In the Commons, David Cameron said that several inquiries might follow the police’s current investigation. This was immediately denounced as a ruse to delay finding out the truth. And, given the Prime Minister’s close links with the Murdoch clan (no less cosy than those enjoyed by Tony Blair and Gordon Brown), such an accusation may carry weight.
But there is a further danger: when Cameron, Miliband and others talk of inquiries into “media ethics”, alarm bells should sound — not because of the principle, but the motivation. Politicians, indeed anyone who holds power, by the nature of their positions seek to prevent inconvenient truths from coming to light. The time-honoured task of journalists is to challenge that.
Index on Censorship was asked by the organisers of “hacked off” to endorse their call for an investigation into hacking. We are watching their work with interest. We have thus far withheld formal support not because we disagree, but because we seek assurance that any probe can root out evil doing but reinforce good journalism.
The “princes of darkness” at the News of the World and beyond have provided politicians with a golden opportunity to strike back at the media more generally.
On the morning of 8 August 2006 officers of the Metropolitan Police raided the offices and home in Surrey of the private investigator Glenn Mulcaire and gathered up all the materials they could find which might be relevant to their ten-month-old investigation into the illegal hacking of mobile phone voicemails. The haul — notebooks, loose papers, files, disks of various kinds, computer records — was put into bin bags, filling two or three of them. (more…)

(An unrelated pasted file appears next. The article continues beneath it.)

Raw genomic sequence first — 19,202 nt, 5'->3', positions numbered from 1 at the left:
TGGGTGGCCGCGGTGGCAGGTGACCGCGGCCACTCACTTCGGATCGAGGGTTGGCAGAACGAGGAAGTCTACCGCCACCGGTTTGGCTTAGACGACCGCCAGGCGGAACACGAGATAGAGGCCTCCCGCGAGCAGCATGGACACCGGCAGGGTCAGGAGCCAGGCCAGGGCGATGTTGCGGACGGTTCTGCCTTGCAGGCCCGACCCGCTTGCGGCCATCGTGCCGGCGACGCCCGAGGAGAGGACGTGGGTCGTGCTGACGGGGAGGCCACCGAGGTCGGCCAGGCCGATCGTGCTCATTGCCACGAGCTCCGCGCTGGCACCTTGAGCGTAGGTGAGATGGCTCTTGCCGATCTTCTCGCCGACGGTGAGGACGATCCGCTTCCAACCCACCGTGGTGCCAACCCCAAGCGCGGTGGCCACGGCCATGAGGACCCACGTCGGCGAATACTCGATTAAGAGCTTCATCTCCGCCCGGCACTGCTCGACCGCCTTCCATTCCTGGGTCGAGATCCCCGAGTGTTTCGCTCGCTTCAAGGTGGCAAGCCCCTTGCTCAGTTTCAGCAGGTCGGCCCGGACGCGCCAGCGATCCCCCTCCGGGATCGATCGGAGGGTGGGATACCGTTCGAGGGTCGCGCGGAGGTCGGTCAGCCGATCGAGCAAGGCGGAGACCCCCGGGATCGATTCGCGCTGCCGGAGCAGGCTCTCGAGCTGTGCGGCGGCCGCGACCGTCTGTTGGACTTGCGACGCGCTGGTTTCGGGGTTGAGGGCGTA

Why has Andy Coulson resigned now, after clinging on so long, and just days after David Cameron backed him? If his position has suddenly become untenable it is hardly just because, as he put it, the spokesman needs a spokesman. They could afford a line of 20 of those.
One of the reasons must be the simple one that the “one rogue” defence of his time at the News of the World has collapsed. The suspension of senior news executive Ian Edmondson and the naming of one other former news editor in court documents related to alleged phone hacking have left News International struggling for a form of words to shore up its position. And all the time the lawsuits from angry celebrities continue to pile up.
But you don’t have to be a conspiracy theorist to ask whether the future of BSkyB is as important in the balance of factors here as the question of how many people still believe Coulson could have failed to know members of his staff were hacking phones.
James and Rupert Murdoch are determined to buy the shares in BSkyB that they don’t already own. It is the springboard for their UK business strategy over the next ten years and compared to this the fates of Andy Coulson and a bunch of News of the World hacks probably doesn’t add up to much.
The Murdochs don’t usually care much about public opinion either, but they need political blessing for the BSkyB deal to go through. In this context the embarrassment of constant stories about hacking (even though most of the press has shabbily ignored them) is most unwelcome, and there is no doubt that Coulson’s presence at the heart of government has made that worse.
Now he’s gone, will the TV deal be easier to pull off? Only if we’re all suckers.
So bad has the phone hacking scandal become that the whole News International hierarchy has questions to answer, and that includes not only Rebekah Brooks but James Murdoch himself — for one thing, he personally approved the six-figure settlement payment to Gordon Taylor which was prompted by the discovery of that infamous bunch of hacked transcripts marked “for Neville”.
If James Murdoch wants to convince us that his company should be able to own BSkyB outright, with all the monopolistic opportunities that affords, then he needs to convince us that the company he already runs is a clean one. And before that can happen we need to see what happens to Sienna Miller, Chris Tarrant, Andy Gray, Steve Coogan and the host of others who are in the courts claiming that Murdoch’s paper breached their privacy.
Read more Brian Cathcart on Metgate here, here, here, here, here and here
Brian Cathcart teaches journalism at Kingston University London and tweets at @BrianCathcart